Rick Brizendine, draped in blue paraphernalia and surrounded by his children, reigned victorious, capturing the No. 1 spot for the Big Blue Madness campout early Wednesday.
"Having fast sons" has been his family's game plan, said Brizendine, 50. Being first 11 out of 12 years, he said, "We know how to do it, and do it right." Doing it right includes planning early and making it a family affair.
"It's just not about my family. We (friends) keep in touch all year long, so this is like a reunion," said the Western Kentucky native, who has camped out since Monday morning.
A family affair was a recurring theme for the annual Wildcat campout that accompanies the distribution of free tickets to the University of Kentucky's Big Blue Madness, the hugely popular open basketball practice that kicks off the season. Those first in line have a better chance at getting tickets.
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At 2 p.m. Friday, UK officials will issue control cards to campers, who must have the cards to get tickets. Each person will receive four tickets. No more than four people are allowed in each tent.
Tickets will be distributed after 7 a.m. Saturday; everyone with control cards must be in line by 7 a.m., according to the athletic department's news release.
UK will make some tickets available online through Ticketmaster. Rupp Arena has a capacity of 23,000.
As of Wednesday afternoon, about 690 tents surrounded Memorial Coliseum, according to UK Athletics. That put the 2013 campout nearly 100 ahead of the previous record, set in 2012, officials said on the UK Athletics website.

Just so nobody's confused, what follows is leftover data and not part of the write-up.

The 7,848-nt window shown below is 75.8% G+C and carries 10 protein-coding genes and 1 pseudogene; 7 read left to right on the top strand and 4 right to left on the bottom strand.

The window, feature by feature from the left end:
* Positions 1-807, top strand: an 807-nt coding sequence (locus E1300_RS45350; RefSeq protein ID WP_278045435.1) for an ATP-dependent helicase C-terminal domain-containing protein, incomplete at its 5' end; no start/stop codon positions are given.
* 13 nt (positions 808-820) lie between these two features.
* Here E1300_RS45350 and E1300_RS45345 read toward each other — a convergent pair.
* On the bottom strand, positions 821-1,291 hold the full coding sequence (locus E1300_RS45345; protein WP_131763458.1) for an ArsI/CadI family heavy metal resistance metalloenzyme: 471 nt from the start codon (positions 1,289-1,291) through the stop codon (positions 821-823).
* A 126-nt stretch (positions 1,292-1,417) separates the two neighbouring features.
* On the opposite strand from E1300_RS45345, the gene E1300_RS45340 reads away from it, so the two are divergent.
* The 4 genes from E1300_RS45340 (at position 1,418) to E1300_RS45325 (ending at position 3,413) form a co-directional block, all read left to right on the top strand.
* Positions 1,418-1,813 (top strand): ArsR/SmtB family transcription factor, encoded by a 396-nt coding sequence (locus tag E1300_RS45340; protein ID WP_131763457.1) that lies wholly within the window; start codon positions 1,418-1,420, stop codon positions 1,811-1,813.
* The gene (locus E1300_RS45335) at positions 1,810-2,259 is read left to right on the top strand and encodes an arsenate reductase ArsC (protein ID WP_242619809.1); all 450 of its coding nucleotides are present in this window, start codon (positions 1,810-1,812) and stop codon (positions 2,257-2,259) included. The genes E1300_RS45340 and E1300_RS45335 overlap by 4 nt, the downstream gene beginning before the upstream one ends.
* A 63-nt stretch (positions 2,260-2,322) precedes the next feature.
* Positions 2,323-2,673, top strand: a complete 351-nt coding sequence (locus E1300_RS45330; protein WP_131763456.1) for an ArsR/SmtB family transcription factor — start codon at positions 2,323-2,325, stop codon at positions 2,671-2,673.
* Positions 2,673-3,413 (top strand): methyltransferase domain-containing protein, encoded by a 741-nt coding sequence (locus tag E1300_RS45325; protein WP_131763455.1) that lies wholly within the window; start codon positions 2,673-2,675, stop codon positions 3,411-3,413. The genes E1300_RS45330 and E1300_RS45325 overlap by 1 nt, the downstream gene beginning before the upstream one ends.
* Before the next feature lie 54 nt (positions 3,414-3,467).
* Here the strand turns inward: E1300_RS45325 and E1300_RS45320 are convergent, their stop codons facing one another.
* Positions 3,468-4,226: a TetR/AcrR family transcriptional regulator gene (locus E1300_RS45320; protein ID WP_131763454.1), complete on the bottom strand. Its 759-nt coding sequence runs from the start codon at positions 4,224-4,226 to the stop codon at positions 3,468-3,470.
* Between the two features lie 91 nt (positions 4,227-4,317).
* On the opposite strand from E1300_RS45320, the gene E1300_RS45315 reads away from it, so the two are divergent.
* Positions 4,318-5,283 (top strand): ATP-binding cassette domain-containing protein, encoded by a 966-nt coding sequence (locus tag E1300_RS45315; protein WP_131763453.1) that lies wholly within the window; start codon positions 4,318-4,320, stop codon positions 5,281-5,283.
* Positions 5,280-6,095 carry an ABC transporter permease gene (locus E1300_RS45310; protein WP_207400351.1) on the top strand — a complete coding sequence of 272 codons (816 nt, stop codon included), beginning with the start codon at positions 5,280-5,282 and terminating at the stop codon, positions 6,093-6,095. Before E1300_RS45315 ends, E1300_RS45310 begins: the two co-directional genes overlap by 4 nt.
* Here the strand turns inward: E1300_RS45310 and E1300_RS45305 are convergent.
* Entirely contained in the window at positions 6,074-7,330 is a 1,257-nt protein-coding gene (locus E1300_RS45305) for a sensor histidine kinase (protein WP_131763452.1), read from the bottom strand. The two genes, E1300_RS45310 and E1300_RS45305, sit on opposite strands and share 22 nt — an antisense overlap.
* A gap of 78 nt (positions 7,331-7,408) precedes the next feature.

Well before sunrise Wednesday, and minutes before dropping the yellow rope restraining the fans lined up for the campout, a spokesperson warned fans to keep things peaceful. Reporters were warned to stay off the grass and seek cover.
At 5 a.m., UK officials allowed fans to rush the lawn of Memorial Coliseum from the curb of Avenue of Champions, which caused a few verbal and shoving altercations.
"I got hit in the back after I tried to place my tent," said Michael Allen, 50, a firefighter from Louisville. "It's just craziness. Once you get your tent up, it's a sigh of relief."
Allen is called "Moose" by the Big Blue Posse, a group of 30 to 90 fans who meet every year for the event.
"It's fun," Allen said. "You get to meet friends. Sometimes meet new friends, and we get to see the basketball team. I just love it."
Big Blue Posse member Todd Courtney, 47, took four days' vacation to attend the campout, which he says is a thrill.
"It's a huge tailgate party," Courtney said. "It gives us a chance to get up close and personal for a team that we would usually get nosebleed seats for."
UK seniors Derek McDonald, 22, and Cevin Hogg, 21, set up shifts with others to patrol their tented area while they went to work.
"We've coordinated with other folks in our tent," said McDonald, who had to be at work at 7:30 a.m. Both plan to go to class for the rest of the week, but the campout is a must.
"Where else are you going to see so many people camp for days and watch a practice?" Hogg asked. "It's a part of the UK college life."
Campers might have noticed several procedure changes, including an earlier start time and a shorter distance from lineup to camping locations. (Officials also noted gains came on Stoll Field, where additional tents were set up.)
DeWayne Peevy, UK deputy athletic director, said the university increased the number of event staff and police officers. The event, including lights and other services, costs about $15,000.
"Moving it to 5 a.m. allowed us to close the streets and move fans closer," Peevy said. "It has become an event within itself. We have to budget and maintain it."
All of it is a prelude to Big Blue Madness on Friday, Oct. 18, in Rupp Arena.